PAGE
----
## 'Tribute to a mathemagician'

Submitted by plusadmin on March 1, 2005## Tribute to a mathemagician

### edited by Barry Cipra *et al*

"Tribute to a Mathemagician" is the third book in a series of publications based on the Gathering for Gardner meetings, a regular gathering of enthusiasts who share Martin Gardner's interests in mathematics, magic and puzzle creation. Martin Gardner, the father of recreational mathematics, has influenced readers all over the world with his "Mathematical Games" column in Scientific American, which ran for 25 years.

This carefully edited volume opens with a collection of articles to honour two recently deceased participants of the gathering: Edward Hordern and Nobuyuki Yoshigahra. The reminder of the book is an assortment of over 30 different contributions, ranging from one-page expositions to full-length articles, by the most influential and best-known mathemagicians in the world of puzzles.

The puzzles are organised in seven parts: Braintreasures, Brainticklers, Brainteasers, Braintemplers, Braintaunters and Braintools. Each section contains a variety of challenges, which vary in difficulty and level of sophistication ensuring that everyone will find something to tempt them to pick up pencil and paper and attempt to puzzle it out. As well as read articles on the history of puzzles such as the Chinese Ceramic Puzzle Vessels, the reader can investigate paper folding games, find out how to build a three-legged hourglass that lets us measure fractions of the total time, design puzzles with a computer, think about Polyomino Number Theory and learn about GĂ¶delian Puzzles.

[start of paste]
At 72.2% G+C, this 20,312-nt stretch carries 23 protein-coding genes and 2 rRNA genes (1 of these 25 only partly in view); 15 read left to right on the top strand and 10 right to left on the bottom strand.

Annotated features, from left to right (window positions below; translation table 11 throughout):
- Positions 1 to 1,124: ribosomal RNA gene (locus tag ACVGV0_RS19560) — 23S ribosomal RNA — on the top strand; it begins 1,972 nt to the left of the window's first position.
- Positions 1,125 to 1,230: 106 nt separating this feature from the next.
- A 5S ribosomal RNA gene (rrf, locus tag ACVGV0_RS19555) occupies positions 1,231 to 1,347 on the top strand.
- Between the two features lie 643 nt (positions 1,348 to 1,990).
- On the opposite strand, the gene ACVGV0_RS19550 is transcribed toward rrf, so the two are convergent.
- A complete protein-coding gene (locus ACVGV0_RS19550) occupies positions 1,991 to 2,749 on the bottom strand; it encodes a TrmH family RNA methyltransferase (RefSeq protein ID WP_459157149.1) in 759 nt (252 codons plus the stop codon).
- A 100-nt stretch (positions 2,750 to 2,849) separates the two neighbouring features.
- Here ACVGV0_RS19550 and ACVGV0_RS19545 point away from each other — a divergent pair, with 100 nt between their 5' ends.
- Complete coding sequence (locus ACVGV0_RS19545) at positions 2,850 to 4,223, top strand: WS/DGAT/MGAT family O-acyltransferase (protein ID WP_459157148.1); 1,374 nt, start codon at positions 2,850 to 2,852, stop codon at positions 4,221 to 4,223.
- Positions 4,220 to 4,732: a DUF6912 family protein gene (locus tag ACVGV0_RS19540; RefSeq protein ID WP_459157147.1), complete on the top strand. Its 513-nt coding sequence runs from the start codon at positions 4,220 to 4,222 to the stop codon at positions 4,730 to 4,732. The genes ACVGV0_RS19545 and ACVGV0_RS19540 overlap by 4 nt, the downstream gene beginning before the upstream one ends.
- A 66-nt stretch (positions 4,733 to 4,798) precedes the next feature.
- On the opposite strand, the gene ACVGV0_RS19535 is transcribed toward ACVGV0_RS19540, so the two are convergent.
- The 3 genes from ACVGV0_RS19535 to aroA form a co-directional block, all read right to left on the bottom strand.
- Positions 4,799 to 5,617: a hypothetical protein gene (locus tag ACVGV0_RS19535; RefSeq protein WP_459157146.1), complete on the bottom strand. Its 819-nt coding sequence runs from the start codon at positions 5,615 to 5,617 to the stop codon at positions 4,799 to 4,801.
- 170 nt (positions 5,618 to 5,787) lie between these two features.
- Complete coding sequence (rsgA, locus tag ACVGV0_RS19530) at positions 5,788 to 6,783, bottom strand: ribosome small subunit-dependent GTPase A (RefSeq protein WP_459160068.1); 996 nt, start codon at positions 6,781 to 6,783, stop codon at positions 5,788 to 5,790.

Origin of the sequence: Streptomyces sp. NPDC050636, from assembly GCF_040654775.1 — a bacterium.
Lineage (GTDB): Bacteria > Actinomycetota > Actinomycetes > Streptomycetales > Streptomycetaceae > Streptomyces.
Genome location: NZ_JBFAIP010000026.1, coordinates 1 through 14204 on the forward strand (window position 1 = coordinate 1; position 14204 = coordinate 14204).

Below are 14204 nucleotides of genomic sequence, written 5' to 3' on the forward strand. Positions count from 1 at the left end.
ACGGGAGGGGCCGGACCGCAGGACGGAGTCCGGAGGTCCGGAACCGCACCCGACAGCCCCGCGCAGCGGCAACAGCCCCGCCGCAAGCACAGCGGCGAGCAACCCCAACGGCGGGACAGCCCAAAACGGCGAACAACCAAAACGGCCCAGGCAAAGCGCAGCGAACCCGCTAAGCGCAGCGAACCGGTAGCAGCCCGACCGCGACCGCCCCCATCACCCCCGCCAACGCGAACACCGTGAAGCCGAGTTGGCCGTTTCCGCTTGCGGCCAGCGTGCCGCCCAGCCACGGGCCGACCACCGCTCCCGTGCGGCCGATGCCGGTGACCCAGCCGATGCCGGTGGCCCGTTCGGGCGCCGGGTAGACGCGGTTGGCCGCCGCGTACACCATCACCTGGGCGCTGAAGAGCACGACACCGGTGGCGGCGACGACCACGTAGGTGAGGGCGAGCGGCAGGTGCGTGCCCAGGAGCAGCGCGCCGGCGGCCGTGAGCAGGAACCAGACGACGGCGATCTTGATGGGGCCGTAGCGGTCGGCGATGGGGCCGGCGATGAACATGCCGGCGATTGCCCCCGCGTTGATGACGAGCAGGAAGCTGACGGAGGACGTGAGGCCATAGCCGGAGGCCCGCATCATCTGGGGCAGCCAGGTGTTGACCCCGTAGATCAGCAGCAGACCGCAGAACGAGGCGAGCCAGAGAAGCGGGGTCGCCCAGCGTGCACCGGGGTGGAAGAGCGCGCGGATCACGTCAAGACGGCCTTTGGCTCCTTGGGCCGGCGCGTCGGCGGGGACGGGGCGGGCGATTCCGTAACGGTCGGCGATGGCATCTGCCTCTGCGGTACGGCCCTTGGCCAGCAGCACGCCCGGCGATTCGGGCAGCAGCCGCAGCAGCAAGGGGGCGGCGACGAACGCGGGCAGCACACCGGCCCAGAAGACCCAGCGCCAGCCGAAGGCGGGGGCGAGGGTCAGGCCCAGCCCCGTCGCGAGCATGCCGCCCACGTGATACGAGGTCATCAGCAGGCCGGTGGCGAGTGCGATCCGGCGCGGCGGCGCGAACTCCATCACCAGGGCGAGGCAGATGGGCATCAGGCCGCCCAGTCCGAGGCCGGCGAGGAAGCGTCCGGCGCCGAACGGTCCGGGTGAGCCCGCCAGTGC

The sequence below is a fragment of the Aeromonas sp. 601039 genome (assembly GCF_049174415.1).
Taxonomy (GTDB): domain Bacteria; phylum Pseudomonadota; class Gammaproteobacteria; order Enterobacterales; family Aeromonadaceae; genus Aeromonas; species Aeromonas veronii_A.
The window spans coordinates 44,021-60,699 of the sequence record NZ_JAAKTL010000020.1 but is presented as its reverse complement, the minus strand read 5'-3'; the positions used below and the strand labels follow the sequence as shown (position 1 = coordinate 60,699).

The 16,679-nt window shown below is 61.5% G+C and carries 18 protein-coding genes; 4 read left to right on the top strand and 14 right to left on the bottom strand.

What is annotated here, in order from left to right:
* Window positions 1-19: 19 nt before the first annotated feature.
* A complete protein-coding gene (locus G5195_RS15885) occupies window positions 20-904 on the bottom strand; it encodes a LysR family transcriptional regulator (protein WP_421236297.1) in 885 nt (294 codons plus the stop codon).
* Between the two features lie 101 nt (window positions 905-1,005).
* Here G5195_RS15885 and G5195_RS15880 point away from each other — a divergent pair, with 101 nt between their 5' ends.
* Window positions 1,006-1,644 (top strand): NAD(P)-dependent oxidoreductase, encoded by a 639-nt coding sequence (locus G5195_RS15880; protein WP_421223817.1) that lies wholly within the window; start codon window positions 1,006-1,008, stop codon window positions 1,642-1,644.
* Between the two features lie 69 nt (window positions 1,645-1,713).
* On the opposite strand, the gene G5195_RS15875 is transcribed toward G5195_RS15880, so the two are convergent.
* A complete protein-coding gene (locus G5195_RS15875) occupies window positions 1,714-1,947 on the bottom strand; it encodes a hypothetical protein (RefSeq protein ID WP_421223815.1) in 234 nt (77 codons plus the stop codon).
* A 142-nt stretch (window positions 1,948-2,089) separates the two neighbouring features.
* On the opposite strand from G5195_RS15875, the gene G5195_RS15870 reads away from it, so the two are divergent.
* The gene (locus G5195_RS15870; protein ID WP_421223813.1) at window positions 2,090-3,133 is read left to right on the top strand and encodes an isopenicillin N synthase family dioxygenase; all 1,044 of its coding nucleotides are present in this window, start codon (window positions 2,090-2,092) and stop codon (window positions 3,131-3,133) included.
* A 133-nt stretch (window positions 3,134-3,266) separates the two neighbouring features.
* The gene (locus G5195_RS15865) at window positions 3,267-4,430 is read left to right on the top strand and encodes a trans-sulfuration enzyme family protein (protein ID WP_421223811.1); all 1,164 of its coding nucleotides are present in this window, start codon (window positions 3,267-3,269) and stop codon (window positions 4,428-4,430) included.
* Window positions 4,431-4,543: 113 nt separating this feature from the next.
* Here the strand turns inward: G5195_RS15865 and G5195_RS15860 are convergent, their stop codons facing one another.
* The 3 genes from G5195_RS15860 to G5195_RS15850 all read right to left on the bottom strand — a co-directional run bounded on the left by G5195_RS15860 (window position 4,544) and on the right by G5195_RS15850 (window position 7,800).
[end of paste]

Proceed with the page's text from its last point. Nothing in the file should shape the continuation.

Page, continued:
The contributions vary in style from author to author, but they all share an admiration and recognition for Martin Gardner's work, and a sense of community which is very engaging and inspiring.

Most of the articles are entertaining and easy enough to follow, but you will also find some puzzles that are very hard to solve. But mathematicians, magicians, and puzzlists are all masters of the unsolvable, and have inspired and enlightened countless generations by unmasking the art of paradox. So there is something in the book for mathematicians from secondary school level and up, and, whether you are looking for some mental challenge or simply would like to learn about paradoxes and puzzles, this book will be a welcome addition to your library.

**Book details:***Tribute to a mathemagician*- edited by Barry Cipra, Erik D. Demaine, Martin L. Demaine and Tom Rodgers
- hardback - 350 pages (2004)
- A K Peters
- ISBN: 1568812043

Cristina Escoda is a final year Phd student at the University of Cambridge working on the phenomenology of String Theory and Supersymmetry. She is an enthusiastic writer and very interested in science communication.